Tag Archives: funeral card

Matched Pair ~ Funeral Card Friday

Margaret (O'Rourke) Gaffaney, funeral card 1931

Margaret (O'Rourke) Gaffaney, funeral card 1931

I’m not sure which saint is depicted in this image, even after trawling through Google images.  Any guesses?

Margaret (O'Rourke) Gaffaney, funeral card 1931

Margaret (O'Rourke) Gaffaney, funeral card 1931

Of your Charity
Pray for the Soul of
Margaret M. Gaffaney
who died 16th November 1931
On whose Soul Sweet Jesus have mercy.
PRAYER
O Gentlest Heart of Jesus ever
present in the Blessed Sacrament
ever consumed with burning love for
poor captive souls in purgatory, have
mercy on the soul of Thy Servant
Margaret. Bring her from the shadows
of exile to the bright home of heaven
where we trust Thou and Thy Blessed
Mother have woven for her a crown
of unfading bliss. Amen.
R.I.P.

Peter Gaffaney, funeral card 1954

Peter Gaffaney, funeral card 1954

Well this was an easy one to identify, especially since there’s a clue on the other side!

The Immaculate Heart of Mary originally The Sacred Heart of Mary is a devotional name used to refer to the interior life of Mary, her joys and sorrows, her virtues and hidden perfections, and, above all, her virginal love for her God, her maternal love for her Son, Jesus, and her compassionate love for all people…

Traditionally, the heart is pierced with seven wounds or swords, in homage to the seven dolors [sorrows] of Mary. Consequently, seven Hail Marys are said daily in honor of the devotion.1

Peter Gaffaney, funeral card 1954

Peter Gaffaney, funeral card 1954

Merciful Jesus
Grant Eternal Rest
to the Soul of
Peter Dominic Gaffaney
Who died at Rangiora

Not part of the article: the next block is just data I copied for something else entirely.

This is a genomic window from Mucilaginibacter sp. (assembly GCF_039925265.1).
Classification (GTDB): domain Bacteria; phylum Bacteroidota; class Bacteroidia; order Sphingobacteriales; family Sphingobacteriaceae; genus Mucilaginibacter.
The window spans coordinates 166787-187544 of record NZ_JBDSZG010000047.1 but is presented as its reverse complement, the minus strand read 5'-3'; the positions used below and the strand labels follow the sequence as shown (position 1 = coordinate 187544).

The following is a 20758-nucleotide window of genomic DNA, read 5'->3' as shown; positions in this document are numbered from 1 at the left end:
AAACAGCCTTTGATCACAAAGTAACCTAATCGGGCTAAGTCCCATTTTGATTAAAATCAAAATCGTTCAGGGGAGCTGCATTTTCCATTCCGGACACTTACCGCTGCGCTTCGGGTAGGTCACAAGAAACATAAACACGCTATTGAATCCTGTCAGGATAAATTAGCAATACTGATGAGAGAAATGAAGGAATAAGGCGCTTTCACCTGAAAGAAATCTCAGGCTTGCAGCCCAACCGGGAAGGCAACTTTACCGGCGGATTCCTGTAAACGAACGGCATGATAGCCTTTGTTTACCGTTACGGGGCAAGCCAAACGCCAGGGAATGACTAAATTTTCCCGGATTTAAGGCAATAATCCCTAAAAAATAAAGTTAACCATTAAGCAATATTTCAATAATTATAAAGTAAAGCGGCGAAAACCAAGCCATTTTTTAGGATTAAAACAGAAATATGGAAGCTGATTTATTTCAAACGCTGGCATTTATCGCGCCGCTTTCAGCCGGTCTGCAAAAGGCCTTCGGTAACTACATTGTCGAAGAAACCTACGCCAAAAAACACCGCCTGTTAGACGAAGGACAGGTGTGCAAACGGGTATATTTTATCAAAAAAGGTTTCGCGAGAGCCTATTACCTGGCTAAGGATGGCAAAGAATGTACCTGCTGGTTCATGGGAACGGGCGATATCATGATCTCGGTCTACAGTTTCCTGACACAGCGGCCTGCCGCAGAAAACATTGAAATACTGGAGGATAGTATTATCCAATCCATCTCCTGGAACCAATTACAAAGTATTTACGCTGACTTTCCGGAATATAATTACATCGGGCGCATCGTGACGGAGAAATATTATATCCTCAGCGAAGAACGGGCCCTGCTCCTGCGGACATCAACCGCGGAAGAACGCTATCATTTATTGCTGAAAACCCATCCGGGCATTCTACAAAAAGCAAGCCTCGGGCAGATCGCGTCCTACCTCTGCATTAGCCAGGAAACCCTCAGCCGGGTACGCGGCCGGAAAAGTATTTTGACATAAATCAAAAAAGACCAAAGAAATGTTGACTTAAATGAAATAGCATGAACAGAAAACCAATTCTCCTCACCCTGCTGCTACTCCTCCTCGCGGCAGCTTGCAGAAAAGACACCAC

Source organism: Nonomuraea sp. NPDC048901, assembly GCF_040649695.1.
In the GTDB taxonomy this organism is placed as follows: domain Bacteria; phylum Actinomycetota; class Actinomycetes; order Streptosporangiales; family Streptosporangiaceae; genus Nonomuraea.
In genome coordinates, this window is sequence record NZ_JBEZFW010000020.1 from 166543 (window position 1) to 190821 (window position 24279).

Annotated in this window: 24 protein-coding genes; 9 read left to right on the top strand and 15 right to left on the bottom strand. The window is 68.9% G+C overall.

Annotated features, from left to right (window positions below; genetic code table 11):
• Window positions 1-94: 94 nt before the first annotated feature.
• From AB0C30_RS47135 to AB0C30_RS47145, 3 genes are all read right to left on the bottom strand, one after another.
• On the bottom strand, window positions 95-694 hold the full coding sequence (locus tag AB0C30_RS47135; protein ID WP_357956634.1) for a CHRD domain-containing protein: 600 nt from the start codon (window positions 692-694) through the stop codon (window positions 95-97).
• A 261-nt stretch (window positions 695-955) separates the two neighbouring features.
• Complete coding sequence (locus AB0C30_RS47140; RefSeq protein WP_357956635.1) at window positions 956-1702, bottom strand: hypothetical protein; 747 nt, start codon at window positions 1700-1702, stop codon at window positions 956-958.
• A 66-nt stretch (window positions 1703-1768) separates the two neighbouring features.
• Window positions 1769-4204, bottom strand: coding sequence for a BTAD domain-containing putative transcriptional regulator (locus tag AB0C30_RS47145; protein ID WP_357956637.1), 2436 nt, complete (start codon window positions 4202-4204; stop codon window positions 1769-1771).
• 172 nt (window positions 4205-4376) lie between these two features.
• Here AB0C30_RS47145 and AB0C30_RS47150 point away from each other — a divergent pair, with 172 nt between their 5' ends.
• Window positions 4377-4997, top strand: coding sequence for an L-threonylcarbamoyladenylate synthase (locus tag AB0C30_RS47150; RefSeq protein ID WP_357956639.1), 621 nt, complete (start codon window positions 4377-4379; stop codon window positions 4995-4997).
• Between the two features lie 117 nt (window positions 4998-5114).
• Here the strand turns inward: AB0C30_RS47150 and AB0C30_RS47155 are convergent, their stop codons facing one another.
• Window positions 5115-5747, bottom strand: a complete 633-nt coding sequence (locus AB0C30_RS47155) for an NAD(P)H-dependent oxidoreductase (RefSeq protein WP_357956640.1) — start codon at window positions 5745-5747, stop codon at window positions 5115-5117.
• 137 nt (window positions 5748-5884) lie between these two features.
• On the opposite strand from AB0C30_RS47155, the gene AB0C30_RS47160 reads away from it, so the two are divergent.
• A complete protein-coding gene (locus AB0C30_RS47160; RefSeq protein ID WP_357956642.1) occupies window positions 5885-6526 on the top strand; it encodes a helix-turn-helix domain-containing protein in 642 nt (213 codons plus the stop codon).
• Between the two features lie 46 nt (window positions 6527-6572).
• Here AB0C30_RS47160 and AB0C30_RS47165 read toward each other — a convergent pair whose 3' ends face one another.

on 6th July, 1954
O Gentlest Heart of Jesus ever
present in the Blessed Sacrament
ever consumed with burning love for
poor captive souls in purgatory, have
mercy on the soul of Thy Servant
PETER. Bring him from the shadows
of exile to the bright home of heaven
where we trust Thou and Thy Blessed
Mother have woven for him a crown
of unfading bliss. Amen.
Immaculate Heart of Mary
Pray for him.

100 Days

Eternal rest grant unto him
O Lord and let perpetual
light shine upon him.

MAY HE REST IN PEACE

- Amen

I love how they both have the same prayer on the back – even though their deaths were almost 23 years apart.

I’m not sure what the “100 days” signifies on Peter’s card – does it mean that seven Hail Marys should be recited daily for 100 days? I might have to ask someone “in the know”.

Funeral Card Friday is an ongoing series at GeneaBloggers.

  1. Wikipedia, “Immaculate Heart of Mary”, article, http://en.wikipedia.org/wiki/Immaculate_Heart_of_Mary accessed: 01 Apr 2011.

On the other side ~ Funeral Card Friday

Back in January I posted a picture of my great great grandmother’s funeral card – it’s one of many in my father’s possession, and I have scans of all of them, but only one side.  So, during my recent trip back to New Zealand, I went and re-scanned them all, front and back.  (Actually, I’m not sure which side is “front” and which is “back”!)

One side:

Margaret Gaffaney, funeral card 1927

Margaret Gaffaney, funeral card 1927

And now the other side:

Margaret Gaffaney, funeral card, 1927

Margaret Gaffaney, funeral card, 1927

MATER DOLOROSA

Holy Mother, pierce me through,
In my heart each wound renew,
of my Saviour crucified.1

According to Wikipedia:

Our Lady of Sorrows (Latin: Beata Maria Virgo Perdolens), the Sorrowful Mother or Mother of Sorrows (Latin: Mater Dolorosa, at times just Dolorosa), and Our Lady of the Seven Sorrows or Our Lady of the Seven Dolours are names by which the Blessed Virgin Mary is referred to in relation to sorrows in her life. As “Mater Dolorosa”, it is also a key subject for Marian art in the Catholic Church.2

  1. Margaret Gaffaney funeral card, Temuka, South Canterbury, New Zealand; digital image; scan from Gaffaney family papers, Feb 2011; original privately held by [NAME AND ADDRESS FOR PRIVATE USE], great grandson of deceased.
  2. Wikipedia, “Our Lady of Sorrows”, article, http://en.wikipedia.org/wiki/Our_Lady_of_Sorrows : accessed 18 Mar 2011.